jim at netgate.com
Tue Sep 4 19:54:18 CEST 2007
On Sep 4, 2007, at 7:27 AM, John Seghers wrote:
> Alexey Feldgendler wrote:
>> Except GPS, I guess. Because GPS is just a receiver, it cannot add
>> interference and hence doesn't need to be disabled. Actually, GPS
>> provide some fun in a flight.
> NO. Including GPS. Every flight I've been on recently has state that
> electronic devices which send *or* receive signals are not allowed
> (or those
> capabilities switched off.)
its easier to turn them all off.
> Part of the process of receiving signals involves heterodyning--
> mixing a received signal with lower intermediate frequencies (IFs) to
> amplify the desired actual signal, while making the carrier signal
> easier to work with. See http://en.wikipedia.org/wiki/Heterodyne
> for a very
> basic description.
The IF can be higher or lower, depending on your design's needs.
The receiver section in your radio is likely superhet.
> Any oscillator will radiate some electromagnetic interference.
Well, electromagnetic engergy, anyway... interference is an artifact
of receiver deisgn.
> Furthermore, because the intermediate frequencies are often similar
> (or in the case of
> GPS identical) to other such devices, those stages can interfere
> with each
AM/FM radios are banned (by the FAA) because there are documented
cases of harmful interference with flight control systems.
This may be interesting: http://gpsinformation.net/airgps/g3noise.htm
> For another example, in states where radar detectors are illegal,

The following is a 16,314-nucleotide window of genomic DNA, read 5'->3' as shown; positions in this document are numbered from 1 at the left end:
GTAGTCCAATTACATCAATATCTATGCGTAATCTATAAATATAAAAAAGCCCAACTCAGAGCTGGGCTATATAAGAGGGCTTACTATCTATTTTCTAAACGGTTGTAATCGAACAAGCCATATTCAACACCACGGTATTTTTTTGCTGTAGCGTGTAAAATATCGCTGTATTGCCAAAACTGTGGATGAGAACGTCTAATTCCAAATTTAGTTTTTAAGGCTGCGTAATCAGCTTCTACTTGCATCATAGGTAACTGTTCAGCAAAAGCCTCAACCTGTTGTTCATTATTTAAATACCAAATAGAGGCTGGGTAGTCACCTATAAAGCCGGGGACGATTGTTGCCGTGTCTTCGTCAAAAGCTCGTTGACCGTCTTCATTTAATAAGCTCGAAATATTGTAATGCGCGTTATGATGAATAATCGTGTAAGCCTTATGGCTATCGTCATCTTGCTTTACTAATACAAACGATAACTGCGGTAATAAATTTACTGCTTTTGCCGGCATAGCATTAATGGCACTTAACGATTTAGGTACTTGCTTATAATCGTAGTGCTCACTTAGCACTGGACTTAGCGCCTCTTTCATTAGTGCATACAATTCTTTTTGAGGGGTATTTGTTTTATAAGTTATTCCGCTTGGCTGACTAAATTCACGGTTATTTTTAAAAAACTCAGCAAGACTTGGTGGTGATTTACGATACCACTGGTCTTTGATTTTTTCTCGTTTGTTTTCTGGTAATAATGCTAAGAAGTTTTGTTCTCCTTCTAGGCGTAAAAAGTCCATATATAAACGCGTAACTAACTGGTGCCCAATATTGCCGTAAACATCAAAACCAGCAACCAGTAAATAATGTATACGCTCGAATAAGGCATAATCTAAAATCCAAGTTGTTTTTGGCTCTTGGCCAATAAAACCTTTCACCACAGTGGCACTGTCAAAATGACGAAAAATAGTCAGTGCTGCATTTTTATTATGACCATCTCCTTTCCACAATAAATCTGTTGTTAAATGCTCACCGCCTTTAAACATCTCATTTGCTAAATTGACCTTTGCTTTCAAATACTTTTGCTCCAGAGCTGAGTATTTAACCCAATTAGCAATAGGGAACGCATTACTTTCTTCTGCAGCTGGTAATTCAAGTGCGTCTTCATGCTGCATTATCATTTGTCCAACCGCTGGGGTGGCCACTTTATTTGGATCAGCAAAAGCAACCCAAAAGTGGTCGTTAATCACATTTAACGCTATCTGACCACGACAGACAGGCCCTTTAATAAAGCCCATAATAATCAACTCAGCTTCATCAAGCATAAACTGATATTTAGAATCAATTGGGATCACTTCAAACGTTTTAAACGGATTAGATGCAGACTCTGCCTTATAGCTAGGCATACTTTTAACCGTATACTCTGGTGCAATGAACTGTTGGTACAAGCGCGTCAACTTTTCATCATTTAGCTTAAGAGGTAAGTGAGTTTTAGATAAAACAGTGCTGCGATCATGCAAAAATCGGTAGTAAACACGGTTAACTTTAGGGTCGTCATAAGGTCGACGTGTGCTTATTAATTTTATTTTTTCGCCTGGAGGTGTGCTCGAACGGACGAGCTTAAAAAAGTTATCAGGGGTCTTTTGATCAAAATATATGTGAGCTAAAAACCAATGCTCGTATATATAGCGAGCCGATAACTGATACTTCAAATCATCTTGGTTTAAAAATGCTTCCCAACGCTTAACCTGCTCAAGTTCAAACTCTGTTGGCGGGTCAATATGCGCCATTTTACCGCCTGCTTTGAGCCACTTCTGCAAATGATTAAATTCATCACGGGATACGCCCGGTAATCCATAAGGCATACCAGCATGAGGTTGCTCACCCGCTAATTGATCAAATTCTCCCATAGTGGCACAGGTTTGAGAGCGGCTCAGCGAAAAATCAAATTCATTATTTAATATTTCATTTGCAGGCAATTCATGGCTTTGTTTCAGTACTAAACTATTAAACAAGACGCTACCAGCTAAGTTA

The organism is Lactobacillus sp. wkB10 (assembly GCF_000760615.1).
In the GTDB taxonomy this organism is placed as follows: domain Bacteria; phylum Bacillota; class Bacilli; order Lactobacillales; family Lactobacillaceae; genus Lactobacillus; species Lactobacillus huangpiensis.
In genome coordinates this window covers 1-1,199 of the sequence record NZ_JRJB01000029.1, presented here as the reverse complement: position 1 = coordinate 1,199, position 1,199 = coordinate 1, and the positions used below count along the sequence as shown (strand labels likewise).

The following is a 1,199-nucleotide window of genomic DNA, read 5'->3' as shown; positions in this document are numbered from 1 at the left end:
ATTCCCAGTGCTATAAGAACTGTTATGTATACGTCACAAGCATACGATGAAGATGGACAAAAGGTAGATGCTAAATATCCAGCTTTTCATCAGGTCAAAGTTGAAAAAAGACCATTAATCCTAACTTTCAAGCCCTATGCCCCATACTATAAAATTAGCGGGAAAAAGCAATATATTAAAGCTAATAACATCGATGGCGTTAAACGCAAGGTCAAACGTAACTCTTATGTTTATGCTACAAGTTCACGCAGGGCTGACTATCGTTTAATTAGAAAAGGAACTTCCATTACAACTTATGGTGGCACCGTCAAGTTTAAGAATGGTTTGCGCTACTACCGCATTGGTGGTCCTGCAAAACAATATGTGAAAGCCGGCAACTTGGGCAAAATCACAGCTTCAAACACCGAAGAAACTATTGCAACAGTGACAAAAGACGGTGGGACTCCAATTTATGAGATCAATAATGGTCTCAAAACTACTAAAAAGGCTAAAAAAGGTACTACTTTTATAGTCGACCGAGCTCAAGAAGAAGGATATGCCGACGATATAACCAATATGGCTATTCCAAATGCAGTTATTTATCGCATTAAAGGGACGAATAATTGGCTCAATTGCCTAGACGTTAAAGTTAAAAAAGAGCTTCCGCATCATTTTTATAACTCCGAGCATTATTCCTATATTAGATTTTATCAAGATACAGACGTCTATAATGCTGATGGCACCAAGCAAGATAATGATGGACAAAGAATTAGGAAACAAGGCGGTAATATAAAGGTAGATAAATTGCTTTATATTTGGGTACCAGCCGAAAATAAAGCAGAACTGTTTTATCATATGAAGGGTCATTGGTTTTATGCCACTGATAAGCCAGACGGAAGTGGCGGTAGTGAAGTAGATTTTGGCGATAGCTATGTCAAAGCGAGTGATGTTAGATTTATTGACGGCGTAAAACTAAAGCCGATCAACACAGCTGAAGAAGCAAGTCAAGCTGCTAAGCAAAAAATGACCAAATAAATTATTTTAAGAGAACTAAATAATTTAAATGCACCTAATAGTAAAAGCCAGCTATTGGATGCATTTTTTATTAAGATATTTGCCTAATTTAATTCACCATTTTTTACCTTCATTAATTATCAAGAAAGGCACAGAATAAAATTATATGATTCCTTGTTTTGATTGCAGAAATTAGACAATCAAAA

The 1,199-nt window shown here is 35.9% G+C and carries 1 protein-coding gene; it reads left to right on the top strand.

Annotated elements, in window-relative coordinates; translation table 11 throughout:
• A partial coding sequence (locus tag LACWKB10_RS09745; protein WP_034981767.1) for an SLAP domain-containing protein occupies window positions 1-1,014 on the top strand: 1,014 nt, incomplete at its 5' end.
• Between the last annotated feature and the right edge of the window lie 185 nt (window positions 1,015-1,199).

> the police
> can use sensors tuned to the first stage IF (around 900MHz IIRC) of
> radar receiver to find cars that have them onboard.
Only if their "detector" is tuned to the IF of the intended target.
Some radar detectors employ a shielded oscillator and other 'counter
> As the onboard electronics in aircraft are upgraded to those
> designed in an
> age of digital electronics, Bluetooth, GPS, cell phones, etc, these
> restrictions will probably fall by the wayside.
Unlikely you're dealing with an industry that is afraid of falling
out of the sky while on fire. Note that the (US) law is very broad:
essentially, "everything that is not allowed is prohibited".
> However, today the regulatory agencies have to look at the least
> machinery flying out there when they make the rules. Most airlines
> tend to over-generalize things simply because it makes it easier to
> communicate what is allowed and what isn't.
Of course. They're worried about future equipment, too.
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